Monday, September 24, 2012

Health Impact Bonds

About a month ago I wrote a post about social impact bonds. That post provided a primer; briefly, social impact bonds allow non-profits to obtain funding from private sector markets for new programs. If they are successful in reducing expenses, the bonds will provide for a return to investors. (NB - I know this is a simple description of a complex process. I listed some of the many conditions that must be in place for social impact bonds to work in the previous post. And I include them again at the bottom of this post.)

I received some email about the post, and have done a little more research, and have found several groups that are making efforts to use the same kind of financing arrangement for health care, in this country and in the UK. One approach, that taken by the Young Foundation in the UK, is to develop Health Impact Bonds to support particular health care interventions.

Collective Health, an effort to improve community conditions by using health impact bonds and other innovative financing methods, takes another approach. It focuses on prevention:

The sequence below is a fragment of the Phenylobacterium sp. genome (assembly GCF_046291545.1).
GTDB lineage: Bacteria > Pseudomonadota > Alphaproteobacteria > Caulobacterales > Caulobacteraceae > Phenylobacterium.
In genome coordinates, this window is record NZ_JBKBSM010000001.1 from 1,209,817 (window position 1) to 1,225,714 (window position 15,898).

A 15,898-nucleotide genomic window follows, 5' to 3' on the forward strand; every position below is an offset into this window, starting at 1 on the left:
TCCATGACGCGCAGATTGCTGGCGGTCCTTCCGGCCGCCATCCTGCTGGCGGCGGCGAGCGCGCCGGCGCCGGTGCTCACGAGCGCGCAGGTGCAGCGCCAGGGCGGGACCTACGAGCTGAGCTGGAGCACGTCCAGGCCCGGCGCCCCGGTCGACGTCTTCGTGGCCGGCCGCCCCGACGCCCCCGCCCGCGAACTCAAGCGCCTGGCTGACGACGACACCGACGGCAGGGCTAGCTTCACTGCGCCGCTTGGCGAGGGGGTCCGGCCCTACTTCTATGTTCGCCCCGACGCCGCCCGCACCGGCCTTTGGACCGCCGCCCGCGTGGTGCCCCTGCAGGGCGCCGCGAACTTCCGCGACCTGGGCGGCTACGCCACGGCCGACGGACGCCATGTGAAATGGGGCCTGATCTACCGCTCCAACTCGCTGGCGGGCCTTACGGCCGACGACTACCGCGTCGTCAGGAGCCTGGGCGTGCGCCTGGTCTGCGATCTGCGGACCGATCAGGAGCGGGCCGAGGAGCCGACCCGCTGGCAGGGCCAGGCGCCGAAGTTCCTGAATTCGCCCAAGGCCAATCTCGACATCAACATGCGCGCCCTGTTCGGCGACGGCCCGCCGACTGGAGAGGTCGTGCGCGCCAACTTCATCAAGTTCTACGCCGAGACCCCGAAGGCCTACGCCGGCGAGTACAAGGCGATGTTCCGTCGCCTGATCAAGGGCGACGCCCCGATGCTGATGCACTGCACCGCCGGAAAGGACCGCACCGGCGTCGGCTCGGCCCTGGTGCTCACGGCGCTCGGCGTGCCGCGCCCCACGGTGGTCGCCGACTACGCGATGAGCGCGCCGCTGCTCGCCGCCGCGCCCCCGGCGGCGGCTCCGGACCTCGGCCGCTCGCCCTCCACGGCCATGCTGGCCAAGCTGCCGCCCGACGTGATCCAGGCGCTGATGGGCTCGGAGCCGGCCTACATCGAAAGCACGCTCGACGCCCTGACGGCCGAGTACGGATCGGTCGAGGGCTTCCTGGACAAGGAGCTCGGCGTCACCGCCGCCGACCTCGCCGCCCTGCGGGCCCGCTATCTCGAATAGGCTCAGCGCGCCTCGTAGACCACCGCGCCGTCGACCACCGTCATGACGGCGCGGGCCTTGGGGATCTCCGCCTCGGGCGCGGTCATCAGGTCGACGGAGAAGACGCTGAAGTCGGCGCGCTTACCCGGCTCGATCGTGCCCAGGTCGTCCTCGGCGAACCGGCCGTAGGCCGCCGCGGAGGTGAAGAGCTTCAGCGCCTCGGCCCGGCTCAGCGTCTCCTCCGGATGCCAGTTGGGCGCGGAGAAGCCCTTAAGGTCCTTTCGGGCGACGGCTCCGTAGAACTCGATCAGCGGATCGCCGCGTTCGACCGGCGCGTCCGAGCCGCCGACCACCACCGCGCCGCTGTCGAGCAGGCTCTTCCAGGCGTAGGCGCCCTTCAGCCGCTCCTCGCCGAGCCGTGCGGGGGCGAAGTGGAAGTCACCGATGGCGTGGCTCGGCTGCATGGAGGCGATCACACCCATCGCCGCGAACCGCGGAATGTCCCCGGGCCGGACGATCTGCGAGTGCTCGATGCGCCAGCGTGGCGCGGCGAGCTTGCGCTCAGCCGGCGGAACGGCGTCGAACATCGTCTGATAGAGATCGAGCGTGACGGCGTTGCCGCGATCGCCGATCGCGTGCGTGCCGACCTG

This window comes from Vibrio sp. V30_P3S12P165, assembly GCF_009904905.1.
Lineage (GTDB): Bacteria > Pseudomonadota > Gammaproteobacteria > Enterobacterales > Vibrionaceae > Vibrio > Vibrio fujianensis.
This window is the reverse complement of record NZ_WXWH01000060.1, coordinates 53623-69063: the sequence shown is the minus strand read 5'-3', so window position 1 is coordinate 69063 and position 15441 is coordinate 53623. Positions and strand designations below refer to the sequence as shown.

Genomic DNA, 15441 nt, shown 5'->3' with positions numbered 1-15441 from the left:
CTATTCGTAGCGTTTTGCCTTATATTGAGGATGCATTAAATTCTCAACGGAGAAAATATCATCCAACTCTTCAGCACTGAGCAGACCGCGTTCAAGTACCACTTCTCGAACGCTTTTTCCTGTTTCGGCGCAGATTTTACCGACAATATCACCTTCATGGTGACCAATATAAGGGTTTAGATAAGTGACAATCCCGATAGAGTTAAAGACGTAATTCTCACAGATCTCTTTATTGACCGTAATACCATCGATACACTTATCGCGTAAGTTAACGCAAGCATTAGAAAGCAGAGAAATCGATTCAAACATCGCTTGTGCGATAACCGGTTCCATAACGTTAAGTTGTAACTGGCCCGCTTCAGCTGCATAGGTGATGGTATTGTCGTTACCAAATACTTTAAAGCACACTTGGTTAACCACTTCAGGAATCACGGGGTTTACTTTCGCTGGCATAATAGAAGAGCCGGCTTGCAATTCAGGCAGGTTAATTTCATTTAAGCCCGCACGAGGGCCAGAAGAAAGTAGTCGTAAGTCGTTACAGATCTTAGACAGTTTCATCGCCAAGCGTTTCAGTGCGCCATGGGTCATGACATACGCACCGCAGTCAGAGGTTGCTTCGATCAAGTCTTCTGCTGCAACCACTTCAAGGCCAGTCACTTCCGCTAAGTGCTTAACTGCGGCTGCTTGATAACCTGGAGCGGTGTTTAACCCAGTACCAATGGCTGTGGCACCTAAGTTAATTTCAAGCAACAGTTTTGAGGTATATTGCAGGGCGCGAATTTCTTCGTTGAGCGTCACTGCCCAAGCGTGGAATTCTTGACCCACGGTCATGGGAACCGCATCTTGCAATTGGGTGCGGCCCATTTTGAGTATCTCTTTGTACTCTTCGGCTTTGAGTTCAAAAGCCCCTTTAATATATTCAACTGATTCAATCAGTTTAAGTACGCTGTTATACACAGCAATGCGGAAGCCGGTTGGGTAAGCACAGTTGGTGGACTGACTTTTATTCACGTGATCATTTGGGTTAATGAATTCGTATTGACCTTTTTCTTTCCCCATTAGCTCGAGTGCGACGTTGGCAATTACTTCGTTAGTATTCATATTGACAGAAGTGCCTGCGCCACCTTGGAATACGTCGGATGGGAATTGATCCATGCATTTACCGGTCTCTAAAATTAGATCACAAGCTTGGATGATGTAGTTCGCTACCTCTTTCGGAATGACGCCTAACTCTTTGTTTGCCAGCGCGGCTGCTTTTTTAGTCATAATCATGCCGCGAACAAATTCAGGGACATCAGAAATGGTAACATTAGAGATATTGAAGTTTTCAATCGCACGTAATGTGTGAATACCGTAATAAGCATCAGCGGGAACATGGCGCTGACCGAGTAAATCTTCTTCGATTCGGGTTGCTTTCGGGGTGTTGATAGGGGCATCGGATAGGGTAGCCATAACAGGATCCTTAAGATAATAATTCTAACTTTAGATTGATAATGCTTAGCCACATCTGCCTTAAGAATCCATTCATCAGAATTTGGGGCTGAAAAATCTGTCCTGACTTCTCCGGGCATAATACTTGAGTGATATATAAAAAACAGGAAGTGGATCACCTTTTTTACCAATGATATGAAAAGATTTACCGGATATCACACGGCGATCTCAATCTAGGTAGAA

To reduce the growth rate of chronic health conditions we must look at the context and quality of life that individuals experience: availability and choices of food; social networks and support systems; cultural influences and physical environments of our homes, workplaces, schools and neighborhoods. Growing evidence suggests that we must invest in these and other “upstream” sources of health—often referred to as the social determinants of health—to improve outcomes and reduce costs in a sustainable way.
This is a different way of thinking about preventive care. As the Collective Health white paper points out, health care is large sector of US economy, employing some 12% of American workers. The number of workers and the large budget for health care - $2.6 trillion - makes it hard to think outside of medical model.

Collective Health would like to see development of Health Capital Markets, alternative investments that will allow capital to flow from impact investors and other sources into new markets, such as Health Impact Bonds as well as alternative financing mechanisms. You can read more about the approach on Collective Health's website, particularly its example of using Health Impact Bonds to reduce asthma hospitalizations in Fresno, California, available here.

As promised, here is a list of features that must all be in place for an impact investment to succeed. (this time I quote Collective Health):

  • Target outcomes must be clearly defined and achievable;
  • The proposed intervention should reflect best practices;
  • Measuring outcomes must be independently validated;
  • A clearly defined “savings” or return value should be established; and
  • Public agencies, nonprofits, investors and community stakeholders must all be willing to work together. 




      

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